As an example, if the contractor leaves $50k unfinished work, and has bond limits of $25k, do you think the insurer will pay the entire $50k? Don't think so...



Consider the following quote from (I hope this is allowed, Lakemen) from Wikipedia:



Quote:
A performance bond is a surety bond issued by an insurance company to guarantee satisfactory completion of a project by a contractor.

For example, a contractor may cause a performance bond to be issued in favor of a client for whom the contractor is constructing a building. If the contractor fails to construct the building according to the specifications laid out by the contract (most often due to the bankruptcy of the contractor), the client is guaranteed compensation for any monetary loss up to the amount of the performance bond.



Performance bonds are commonly used in the development of real property, where an owner or investor may require the developer to assure that contractors or project managers procure such bonds in order to guarantee that the value of the work will not be lost in the case of an unfortunate event (such as insolvency of the contractor).







Here is another quote I think worth mentioning and then blowing up:



Quote:
What happens if the contractor is dead ? The Bonding companies think about all these senarios.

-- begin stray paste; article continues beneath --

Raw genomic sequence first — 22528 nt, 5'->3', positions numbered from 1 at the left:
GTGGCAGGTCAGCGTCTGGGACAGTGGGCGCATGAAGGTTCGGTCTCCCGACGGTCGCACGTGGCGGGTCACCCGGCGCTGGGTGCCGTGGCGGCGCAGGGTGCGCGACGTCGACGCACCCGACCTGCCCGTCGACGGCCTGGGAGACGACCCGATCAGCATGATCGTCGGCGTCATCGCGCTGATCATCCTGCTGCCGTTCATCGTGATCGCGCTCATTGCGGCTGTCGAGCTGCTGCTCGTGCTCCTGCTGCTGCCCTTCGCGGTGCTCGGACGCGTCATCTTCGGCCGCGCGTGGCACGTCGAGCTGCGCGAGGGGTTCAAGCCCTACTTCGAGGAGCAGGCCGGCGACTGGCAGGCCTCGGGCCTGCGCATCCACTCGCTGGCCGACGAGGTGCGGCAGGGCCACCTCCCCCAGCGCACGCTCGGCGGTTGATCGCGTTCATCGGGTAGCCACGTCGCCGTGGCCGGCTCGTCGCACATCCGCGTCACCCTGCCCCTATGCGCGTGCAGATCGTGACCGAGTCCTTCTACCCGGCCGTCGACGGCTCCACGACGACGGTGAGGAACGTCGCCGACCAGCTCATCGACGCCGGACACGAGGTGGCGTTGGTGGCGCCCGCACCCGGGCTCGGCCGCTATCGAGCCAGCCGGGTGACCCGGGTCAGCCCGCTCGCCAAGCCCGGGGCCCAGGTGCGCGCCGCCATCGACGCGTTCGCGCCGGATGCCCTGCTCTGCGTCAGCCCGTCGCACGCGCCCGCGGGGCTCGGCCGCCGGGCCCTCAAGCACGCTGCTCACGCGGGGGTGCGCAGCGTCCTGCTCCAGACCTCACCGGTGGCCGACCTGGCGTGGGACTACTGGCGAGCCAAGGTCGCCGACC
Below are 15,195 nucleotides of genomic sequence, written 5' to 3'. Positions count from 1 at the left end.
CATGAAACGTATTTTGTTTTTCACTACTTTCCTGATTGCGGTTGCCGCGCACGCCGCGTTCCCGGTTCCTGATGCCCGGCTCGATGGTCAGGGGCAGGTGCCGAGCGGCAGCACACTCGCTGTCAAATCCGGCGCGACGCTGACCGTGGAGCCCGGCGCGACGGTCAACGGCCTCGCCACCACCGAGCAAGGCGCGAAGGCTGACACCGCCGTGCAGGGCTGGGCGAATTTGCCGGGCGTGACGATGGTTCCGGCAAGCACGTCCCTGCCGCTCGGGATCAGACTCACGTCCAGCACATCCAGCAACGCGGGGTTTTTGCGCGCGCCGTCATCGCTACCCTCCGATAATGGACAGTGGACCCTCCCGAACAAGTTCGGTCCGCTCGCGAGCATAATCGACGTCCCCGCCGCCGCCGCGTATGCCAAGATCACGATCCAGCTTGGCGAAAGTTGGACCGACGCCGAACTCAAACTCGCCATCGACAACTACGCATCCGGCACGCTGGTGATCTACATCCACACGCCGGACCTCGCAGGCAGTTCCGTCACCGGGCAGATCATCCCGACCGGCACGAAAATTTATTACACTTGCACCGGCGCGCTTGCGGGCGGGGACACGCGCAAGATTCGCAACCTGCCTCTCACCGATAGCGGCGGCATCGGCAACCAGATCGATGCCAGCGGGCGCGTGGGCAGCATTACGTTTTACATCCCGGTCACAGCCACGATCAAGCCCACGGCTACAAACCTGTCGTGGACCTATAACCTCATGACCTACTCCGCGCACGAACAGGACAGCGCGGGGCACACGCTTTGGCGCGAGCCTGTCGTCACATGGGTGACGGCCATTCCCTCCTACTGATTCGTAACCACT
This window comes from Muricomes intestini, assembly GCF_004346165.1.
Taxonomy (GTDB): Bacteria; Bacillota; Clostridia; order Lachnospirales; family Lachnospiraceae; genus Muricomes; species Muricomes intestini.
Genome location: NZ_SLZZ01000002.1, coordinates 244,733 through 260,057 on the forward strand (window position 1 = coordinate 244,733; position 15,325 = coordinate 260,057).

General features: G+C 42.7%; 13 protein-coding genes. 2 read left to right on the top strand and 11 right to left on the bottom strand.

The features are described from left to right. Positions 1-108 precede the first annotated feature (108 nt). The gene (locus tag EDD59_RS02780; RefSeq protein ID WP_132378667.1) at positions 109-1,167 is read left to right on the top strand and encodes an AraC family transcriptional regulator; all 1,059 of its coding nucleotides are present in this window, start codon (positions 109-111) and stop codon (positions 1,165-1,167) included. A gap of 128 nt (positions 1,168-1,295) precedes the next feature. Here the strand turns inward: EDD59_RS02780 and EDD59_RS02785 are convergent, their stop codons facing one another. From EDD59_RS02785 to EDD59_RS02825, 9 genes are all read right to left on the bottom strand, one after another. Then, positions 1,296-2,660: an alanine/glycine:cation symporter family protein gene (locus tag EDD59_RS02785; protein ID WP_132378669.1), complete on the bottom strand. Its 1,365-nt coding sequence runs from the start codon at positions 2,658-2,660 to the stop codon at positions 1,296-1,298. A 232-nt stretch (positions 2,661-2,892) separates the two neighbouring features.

Of course they think about it. All insurance companies think about it with many different policies issued.



Here's the answer: like ANY creditor, if you owe them money and you die, they will GO AFTER YOUR ESTATE and will be considered an UNSECURED CREDITOR...just like your visa card! They will take THIRD position as to the disposition of the assets behind (1) the government; (2) Secured creditors, and finally (3) unsecured creditors.



Phew...I guess experience in an area doesn't guarantee knowledge in that area. Sorry about the attitude, but before a post is submitted, the author should check to see if the info offered is actually ACCURATE.



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PostPosted: Mon Jan 21, 2008 3:18 pm   Post subject:   

Bonding companies do consider the "what if they die..." scenarios, but not for a small bond like you are discussing (more likely for over $500K).



For smaller bonds (and large bonds alike) they rely on the indemnity agreement that must be signed prior to issuance of the bond. The bond states that the principal holds the carrier harmless in the event of a loss. Keep in mind this is personal, spousal, and coroprate indemnification.



I'm a bond producer, but I am sure you can find multiple bond underwriters that will back up my statement at the Surety Forums

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PostPosted: Mon Jan 21, 2008 4:10 pm   Post subject:   

My hubby was never bonded but none the less he still worked and was hired to do a lot of jobs.

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PostPosted: Mon Jan 21, 2008 7:17 pm   Post subject:   

hummingbird, not all municipalities require a bond. If no one is requiring it of him then he can not obtain a bond, as they are three party guarantees, not insurance.



This means that if there is no bond to be filed then he can continue as has been without consequence.

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PostPosted: Mon Jan 21, 2008 9:31 pm   Post subject:   

Thanks for the info!